The death has been announced of Johnny Moyle who played for Beacon, Barripper, Lanner and Chacewater.
In 2005 at the age of 68 he celebrated playing 60 Years of Village Cricket in West Cornwall.
He wrote an article for the Cornwall Cricket Yearbook that year which is reproduced below in his memory.
The picture of Basset Road School in 1951 includes a young Michael Evans who went on to become League Secretary and died in January 2020.
Published in the Cornwall Cricket Yearbook April 2005.
Last summer Chacewater Cricket Club staged a special match. The club played an ‘All Stars’ XI to celebrate Johnny Moyle’s achievement of playing for the last sixty years in West Cornwall, for Beacon, Barripper, Lanner and now Chacewater. Last year he was one of the leading wicket takers in the County and in Division 5 West he finished sixth in the bowling averages with figures of 201.5 overs, 32 maidens, 49 wickets for 699 runs at an average of 14.27. John, who lives at Illogan near Redruth, celebrates his sixty-eighth birthday in 2005. Here he looks back on a playing career that has spanned seven decades of Cornwall Cricket League history. As illustrated below he also featured in a schoolboy team that featured many well known face in West Cornwall Cricket history. Editor
My first memory of village cricket was to watch Beacon play Lelant. We travelled by horse and cart, the horse died at Crowlas and was sold to a ‘Knacker House’ for £5, which was used to pay for the train fare home.
I played my first game for Beacon 2nds when I was 9 years old. After the game I was told by the committee I shouldn’t have played. I was told I was too young to be insured. I then went to play for Barripper, walking 3 miles there and back to practice twice a week.
Insured by Barripper I played against St Keverne. The coach took us to the square in St Keverne from where we walked across six fields to reach the pitch. We had a tea interval of one hour and twenty minutes! One hour walking to and from the ground and twenty minutes for tea! I took 8 for 8 in two spells of 4 overs each. I had to rest after 4 overs, being tired after the walk back to the ground. Supporters on the bus collected £3-6s-8d for me.
After two years I went back to play for Beacon First XI in Senior Two. Jack Bryant was the captain and village undertaker. Fielding near the pavilion, when the batsmen walked out to bat, out would come his tape measure. He explained to them that the bowler was a bit quick and it would save him a job later!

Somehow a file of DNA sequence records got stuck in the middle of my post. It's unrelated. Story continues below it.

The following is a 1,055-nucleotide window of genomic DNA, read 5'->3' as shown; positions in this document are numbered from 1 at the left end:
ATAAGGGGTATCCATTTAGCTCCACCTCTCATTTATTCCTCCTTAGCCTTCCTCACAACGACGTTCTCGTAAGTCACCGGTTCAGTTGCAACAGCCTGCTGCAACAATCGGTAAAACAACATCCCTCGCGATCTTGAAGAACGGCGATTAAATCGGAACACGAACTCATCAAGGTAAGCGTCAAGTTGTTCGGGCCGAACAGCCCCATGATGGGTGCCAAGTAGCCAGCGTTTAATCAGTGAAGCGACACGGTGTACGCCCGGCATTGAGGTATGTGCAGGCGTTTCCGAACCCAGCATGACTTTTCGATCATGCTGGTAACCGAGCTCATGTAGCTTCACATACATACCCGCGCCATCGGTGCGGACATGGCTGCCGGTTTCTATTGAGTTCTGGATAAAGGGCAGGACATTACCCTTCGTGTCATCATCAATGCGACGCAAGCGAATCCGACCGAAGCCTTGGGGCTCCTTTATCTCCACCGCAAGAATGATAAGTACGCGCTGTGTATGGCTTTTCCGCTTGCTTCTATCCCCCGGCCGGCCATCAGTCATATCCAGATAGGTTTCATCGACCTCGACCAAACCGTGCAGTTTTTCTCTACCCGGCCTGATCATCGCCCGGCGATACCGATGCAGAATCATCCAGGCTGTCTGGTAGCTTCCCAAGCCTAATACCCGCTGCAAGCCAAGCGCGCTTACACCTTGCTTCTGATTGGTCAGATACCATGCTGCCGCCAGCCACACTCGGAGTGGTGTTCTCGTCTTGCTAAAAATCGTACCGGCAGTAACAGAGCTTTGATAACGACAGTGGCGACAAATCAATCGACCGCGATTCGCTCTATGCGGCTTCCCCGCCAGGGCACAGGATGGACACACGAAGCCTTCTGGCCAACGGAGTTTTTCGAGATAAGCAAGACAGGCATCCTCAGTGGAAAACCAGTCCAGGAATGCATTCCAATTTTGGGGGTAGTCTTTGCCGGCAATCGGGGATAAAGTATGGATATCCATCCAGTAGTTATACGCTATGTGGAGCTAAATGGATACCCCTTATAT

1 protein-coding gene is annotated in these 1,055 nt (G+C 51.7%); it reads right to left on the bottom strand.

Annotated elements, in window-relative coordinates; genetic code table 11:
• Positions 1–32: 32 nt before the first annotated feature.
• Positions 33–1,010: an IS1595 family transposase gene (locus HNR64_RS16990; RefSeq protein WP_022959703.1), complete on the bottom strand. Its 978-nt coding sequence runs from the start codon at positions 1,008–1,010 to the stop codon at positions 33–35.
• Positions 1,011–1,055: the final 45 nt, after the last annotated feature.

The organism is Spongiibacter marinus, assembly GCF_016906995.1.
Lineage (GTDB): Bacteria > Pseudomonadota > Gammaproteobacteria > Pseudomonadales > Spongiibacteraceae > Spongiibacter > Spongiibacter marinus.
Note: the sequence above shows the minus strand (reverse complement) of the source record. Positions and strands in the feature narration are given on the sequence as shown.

The club brought a large black police van to travel to away matches. The doors were tied with binder twine, with holes in the exhaust and floor. With eleven players and a scorer inside when we got out we were lucky not to be drug tested! We used to take a homing pigeon on away matches and send the score back to the village post office at tea time by pigeon post for the score to be displayed in the window. Thus the idea for the mobile phone was born! While playing against Camborne Firsts in the Vinter Cup I asked the umpire why an LBW had been turned down against a Camborne batsman, who was also a County player. I was told that spectators had come to watch that particular batsman bat – and not me bowl! The batsman in question went onto make 119.
After I got too old to play for Beacon I was invited to play for Lanner, by Johnny Quintrell, under the captaincy of Roy Lampshire. Two wonderful characters. I have many memories of playing for Lanner. One that stands out was when a batsman complained of a pulled muscle in his leg. He shouted to players on the boundary for some spray. The captain told one of the players to go to his car and fetch a can of Windolene, cover the label and use it on the batsman’s leg. The player applied the spray on the batsman’s leg. Within 30 seconds he said it was wonderful stuff and his leg was feeling better!
Chacewater CC, who I play for now, have a ground and pitch that any village side would be proud of, due to the work of T. Gibbons, Del Codd and Mark Styles. On the cricket side we have a lot of talented young players and the future for the club looks excellent.
Village cricket in Cornwall is strong due to the unstinting work and dedication of people like Mike Evans and Mike Weeks plus numerous others who work for their own village team. I have had sixty wonderful years of village cricket due to people like those above. The biggest change I’ve seen has been the make-up of village teams, particularly in the fifties when I played for Beacon. Then every player in the first team was born in the village. I would be surprised if that happened in any village team at the present time.